The Financial Conduct Authority (FCA) boss Andrew Bailey yesterday said that the “pace of that transition is not yet fast enough”, when commenting on the pace of banks move from the Libor rate.
The transition is being implemented to benchmark trillions of pounds worth of contracts to avoid risking the stability of the global financial system, but Bailey further stated that there was “much further to go”. Firms will also need to demonstrate to the FCA that they have plans to “reduce dependencies” on Libor.
Currently regulators around the world are in the process of establishing new “risk-free” benchmark rates to replace the various versions of the London Interbank Offered Rate (Libor) across the world’s biggest currencies. Over the past decade, Libor’s reputation was severely damaged by the string of rate-fixing scandals.
The Financial Stability Board, which is Basel-based and chaired by Bank of England governor Mark Carney, yesterday said that transitioning away from Libor “will enhance financial stability”, during a statement urging firms to make the move to overnight risk-free rates, which are perceived to be more robust.
Bailey said that there has been “too much complacency” among firms that contracts will continue to be valid if Libor disappears.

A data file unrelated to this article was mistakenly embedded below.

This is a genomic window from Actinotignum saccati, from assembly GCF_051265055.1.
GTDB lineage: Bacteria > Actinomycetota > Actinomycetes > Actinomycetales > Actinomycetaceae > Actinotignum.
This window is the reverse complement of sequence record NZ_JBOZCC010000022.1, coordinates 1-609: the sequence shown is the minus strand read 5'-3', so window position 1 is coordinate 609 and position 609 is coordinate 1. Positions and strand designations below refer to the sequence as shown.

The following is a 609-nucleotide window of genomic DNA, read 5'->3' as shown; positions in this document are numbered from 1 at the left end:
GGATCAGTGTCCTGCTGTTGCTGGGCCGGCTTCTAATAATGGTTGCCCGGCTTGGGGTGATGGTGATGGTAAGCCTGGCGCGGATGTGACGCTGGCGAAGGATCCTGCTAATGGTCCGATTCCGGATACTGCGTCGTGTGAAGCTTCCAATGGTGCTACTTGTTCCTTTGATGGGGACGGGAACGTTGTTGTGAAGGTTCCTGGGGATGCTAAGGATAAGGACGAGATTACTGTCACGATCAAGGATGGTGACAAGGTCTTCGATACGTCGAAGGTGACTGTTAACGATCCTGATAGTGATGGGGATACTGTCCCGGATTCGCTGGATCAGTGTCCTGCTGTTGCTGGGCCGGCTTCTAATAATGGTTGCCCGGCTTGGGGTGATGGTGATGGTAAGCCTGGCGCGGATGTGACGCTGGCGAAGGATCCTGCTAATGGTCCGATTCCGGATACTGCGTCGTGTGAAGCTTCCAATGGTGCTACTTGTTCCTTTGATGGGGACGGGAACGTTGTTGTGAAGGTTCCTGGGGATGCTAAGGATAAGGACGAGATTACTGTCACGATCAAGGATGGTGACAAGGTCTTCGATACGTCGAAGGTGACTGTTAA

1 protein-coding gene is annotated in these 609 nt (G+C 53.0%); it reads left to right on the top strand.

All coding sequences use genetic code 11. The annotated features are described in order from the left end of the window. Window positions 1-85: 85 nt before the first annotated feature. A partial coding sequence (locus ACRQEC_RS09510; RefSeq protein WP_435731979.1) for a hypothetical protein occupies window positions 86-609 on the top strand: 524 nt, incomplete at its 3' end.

US financial infrastructure firm Intercontinental Exchange has committed to continue to run the Libor rates, but Bailey warned that the end of Libor is not a “remote probability ‘black swan’ event” and that “misplaced confidence in Libor’s survival” could threaten financial stability.
Despite this, Ice Benchmark Administration president Timothy Bowler stood by Libor and said: “Ice Benchmark Administration fully supports the development of alternative risk-free interest rates and increasing choice to the market, but we also believe that a reformed Libor could continue to exist alongside these new rates, to serve a different set of customer requirements.”
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